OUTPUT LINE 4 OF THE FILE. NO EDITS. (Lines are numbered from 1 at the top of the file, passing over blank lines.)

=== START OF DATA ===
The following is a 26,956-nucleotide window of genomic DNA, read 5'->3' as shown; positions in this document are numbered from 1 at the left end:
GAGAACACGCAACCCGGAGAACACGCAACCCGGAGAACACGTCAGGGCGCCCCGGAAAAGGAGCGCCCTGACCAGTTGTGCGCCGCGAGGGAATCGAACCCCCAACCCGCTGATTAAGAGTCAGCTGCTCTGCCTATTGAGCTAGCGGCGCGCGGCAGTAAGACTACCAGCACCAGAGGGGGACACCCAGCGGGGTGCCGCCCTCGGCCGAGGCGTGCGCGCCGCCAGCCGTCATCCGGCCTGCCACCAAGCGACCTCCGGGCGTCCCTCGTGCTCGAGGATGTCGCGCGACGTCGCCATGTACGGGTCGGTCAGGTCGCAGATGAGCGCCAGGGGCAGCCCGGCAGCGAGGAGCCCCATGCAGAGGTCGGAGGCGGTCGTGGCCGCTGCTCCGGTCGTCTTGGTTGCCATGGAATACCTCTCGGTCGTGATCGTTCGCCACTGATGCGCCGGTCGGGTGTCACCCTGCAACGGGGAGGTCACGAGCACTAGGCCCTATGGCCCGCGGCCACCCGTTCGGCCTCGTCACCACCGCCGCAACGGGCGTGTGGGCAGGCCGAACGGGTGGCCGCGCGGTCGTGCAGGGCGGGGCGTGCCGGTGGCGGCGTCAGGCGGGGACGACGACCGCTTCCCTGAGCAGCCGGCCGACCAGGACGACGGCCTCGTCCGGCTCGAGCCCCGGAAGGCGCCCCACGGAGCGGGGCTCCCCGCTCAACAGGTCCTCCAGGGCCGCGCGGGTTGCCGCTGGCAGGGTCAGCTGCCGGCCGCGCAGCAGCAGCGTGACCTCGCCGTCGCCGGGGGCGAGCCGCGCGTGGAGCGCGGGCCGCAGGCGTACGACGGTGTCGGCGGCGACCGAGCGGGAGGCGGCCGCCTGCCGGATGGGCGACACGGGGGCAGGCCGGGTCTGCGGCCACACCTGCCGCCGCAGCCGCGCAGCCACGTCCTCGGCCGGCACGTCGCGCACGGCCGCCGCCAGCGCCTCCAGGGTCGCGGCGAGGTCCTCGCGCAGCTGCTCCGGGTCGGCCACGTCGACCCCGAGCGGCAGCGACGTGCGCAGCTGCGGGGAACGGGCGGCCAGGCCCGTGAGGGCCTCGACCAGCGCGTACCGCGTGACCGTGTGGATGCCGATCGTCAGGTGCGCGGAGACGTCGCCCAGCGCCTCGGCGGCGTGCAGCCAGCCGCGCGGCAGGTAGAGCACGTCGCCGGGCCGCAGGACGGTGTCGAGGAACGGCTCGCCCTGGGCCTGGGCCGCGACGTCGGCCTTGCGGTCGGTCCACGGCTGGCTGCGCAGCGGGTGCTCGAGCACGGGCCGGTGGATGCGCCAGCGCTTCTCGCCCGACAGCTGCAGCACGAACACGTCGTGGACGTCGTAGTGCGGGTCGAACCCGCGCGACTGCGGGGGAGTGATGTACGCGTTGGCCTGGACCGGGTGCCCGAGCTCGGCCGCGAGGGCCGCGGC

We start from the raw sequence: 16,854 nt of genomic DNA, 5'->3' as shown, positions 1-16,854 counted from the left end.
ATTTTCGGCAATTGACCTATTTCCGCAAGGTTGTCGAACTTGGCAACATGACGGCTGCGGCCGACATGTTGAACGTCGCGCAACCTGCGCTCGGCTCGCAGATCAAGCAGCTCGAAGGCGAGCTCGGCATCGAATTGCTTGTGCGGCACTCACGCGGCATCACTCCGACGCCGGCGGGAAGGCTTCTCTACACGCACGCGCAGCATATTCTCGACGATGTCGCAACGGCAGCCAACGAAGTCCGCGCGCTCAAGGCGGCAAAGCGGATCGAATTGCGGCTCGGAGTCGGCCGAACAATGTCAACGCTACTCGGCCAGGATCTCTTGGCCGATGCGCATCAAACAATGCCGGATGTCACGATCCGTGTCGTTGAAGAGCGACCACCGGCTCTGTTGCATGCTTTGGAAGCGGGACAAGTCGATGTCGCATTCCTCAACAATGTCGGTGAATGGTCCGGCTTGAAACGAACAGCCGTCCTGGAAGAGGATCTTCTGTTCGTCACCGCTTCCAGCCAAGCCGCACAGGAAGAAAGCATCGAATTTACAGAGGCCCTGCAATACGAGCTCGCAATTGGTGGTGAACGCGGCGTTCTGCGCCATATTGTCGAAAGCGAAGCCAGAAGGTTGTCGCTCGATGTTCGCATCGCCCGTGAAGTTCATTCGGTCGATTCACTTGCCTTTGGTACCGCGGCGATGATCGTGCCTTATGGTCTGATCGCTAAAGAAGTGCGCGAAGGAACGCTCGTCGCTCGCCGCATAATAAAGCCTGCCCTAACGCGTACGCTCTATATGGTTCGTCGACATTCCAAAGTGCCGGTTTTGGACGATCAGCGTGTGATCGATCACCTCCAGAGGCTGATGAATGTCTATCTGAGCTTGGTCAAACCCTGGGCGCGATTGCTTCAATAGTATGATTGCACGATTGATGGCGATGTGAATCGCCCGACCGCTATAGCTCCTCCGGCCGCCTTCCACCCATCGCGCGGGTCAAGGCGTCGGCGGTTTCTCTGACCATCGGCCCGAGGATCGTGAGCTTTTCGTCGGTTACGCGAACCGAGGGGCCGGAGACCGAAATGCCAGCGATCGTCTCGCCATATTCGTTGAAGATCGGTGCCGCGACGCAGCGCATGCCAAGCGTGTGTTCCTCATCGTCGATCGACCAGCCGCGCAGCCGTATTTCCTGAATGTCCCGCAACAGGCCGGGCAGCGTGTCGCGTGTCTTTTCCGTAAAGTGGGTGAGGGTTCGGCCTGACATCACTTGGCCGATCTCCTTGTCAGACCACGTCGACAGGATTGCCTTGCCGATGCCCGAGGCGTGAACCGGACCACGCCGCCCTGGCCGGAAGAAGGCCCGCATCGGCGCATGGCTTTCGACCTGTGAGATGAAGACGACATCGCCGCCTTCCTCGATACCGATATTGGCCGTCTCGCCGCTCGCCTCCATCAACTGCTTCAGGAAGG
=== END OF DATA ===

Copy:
ATTTTCGGCAATTGACCTATTTCCGCAAGGTTGTCGAACTTGGCAACATGACGGCTGCGGCCGACATGTTGAACGTCGCGCAACCTGCGCTCGGCTCGCAGATCAAGCAGCTCGAAGGCGAGCTCGGCATCGAATTGCTTGTGCGGCACTCACGCGGCATCACTCCGACGCCGGCGGGAAGGCTTCTCTACACGCACGCGCAGCATATTCTCGACGATGTCGCAACGGCAGCCAACGAAGTCCGCGCGCTCAAGGCGGCAAAGCGGATCGAATTGCGGCTCGGAGTCGGCCGAACAATGTCAACGCTACTCGGCCAGGATCTCTTGGCCGATGCGCATCAAACAATGCCGGATGTCACGATCCGTGTCGTTGAAGAGCGACCACCGGCTCTGTTGCATGCTTTGGAAGCGGGACAAGTCGATGTCGCATTCCTCAACAATGTCGGTGAATGGTCCGGCTTGAAACGAACAGCCGTCCTGGAAGAGGATCTTCTGTTCGTCACCGCTTCCAGCCAAGCCGCACAGGAAGAAAGCATCGAATTTACAGAGGCCCTGCAATACGAGCTCGCAATTGGTGGTGAACGCGGCGTTCTGCGCCATATTGTCGAAAGCGAAGCCAGAAGGTTGTCGCTCGATGTTCGCATCGCCCGTGAAGTTCATTCGGTCGATTCACTTGCCTTTGGTACCGCGGCGATGATCGTGCCTTATGGTCTGATCGCTAAAGAAGTGCGCGAAGGAACGCTCGTCGCTCGCCGCATAATAAAGCCTGCCCTAACGCGTACGCTCTATATGGTTCGTCGACATTCCAAAGTGCCGGTTTTGGACGATCAGCGTGTGATCGATCACCTCCAGAGGCTGATGAATGTCTATCTGAGCTTGGTCAAACCCTGGGCGCGATTGCTTCAATAGTATGATTGCACGATTGATGGCGATGTGAATCGCCCGACCGCTATAGCTCCTCCGGCCGCCTTCCACCCATCGCGCGGGTCAAGGCGTCGGCGGTTTCTCTGACCATCGGCCCGAGGATCGTGAGCTTTTCGTCGGTTACGCGAACCGAGGGGCCGGAGACCGAAATGCCAGCGATCGTCTCGCCATATTCGTTGAAGATCGGTGCCGCGACGCAGCGCATGCCAAGCGTGTGTTCCTCATCGTCGATCGACCAGCCGCGCAGCCGTATTTCCTGAATGTCCCGCAACAGGCCGGGCAGCGTGTCGCGTGTCTTTTCCGTAAAGTGGGTGAGGGTTCGGCCTGACATCACTTGGCCGATCTCCTTGTCAGACCACGTCGACAGGATTGCCTTGCCGATGCCCGAGGCGTGAACCGGACCACGCCGCCCTGGCCGGAAGAAGGCCCGCATCGGCGCATGGCTTTCGACCTGTGAGATGAAGACGACATCGCCGCCTTCCTCGATACCGATATTGGCCGTCTCGCCGCTCGCCTCCATCAACTGCTTCAGGAAGG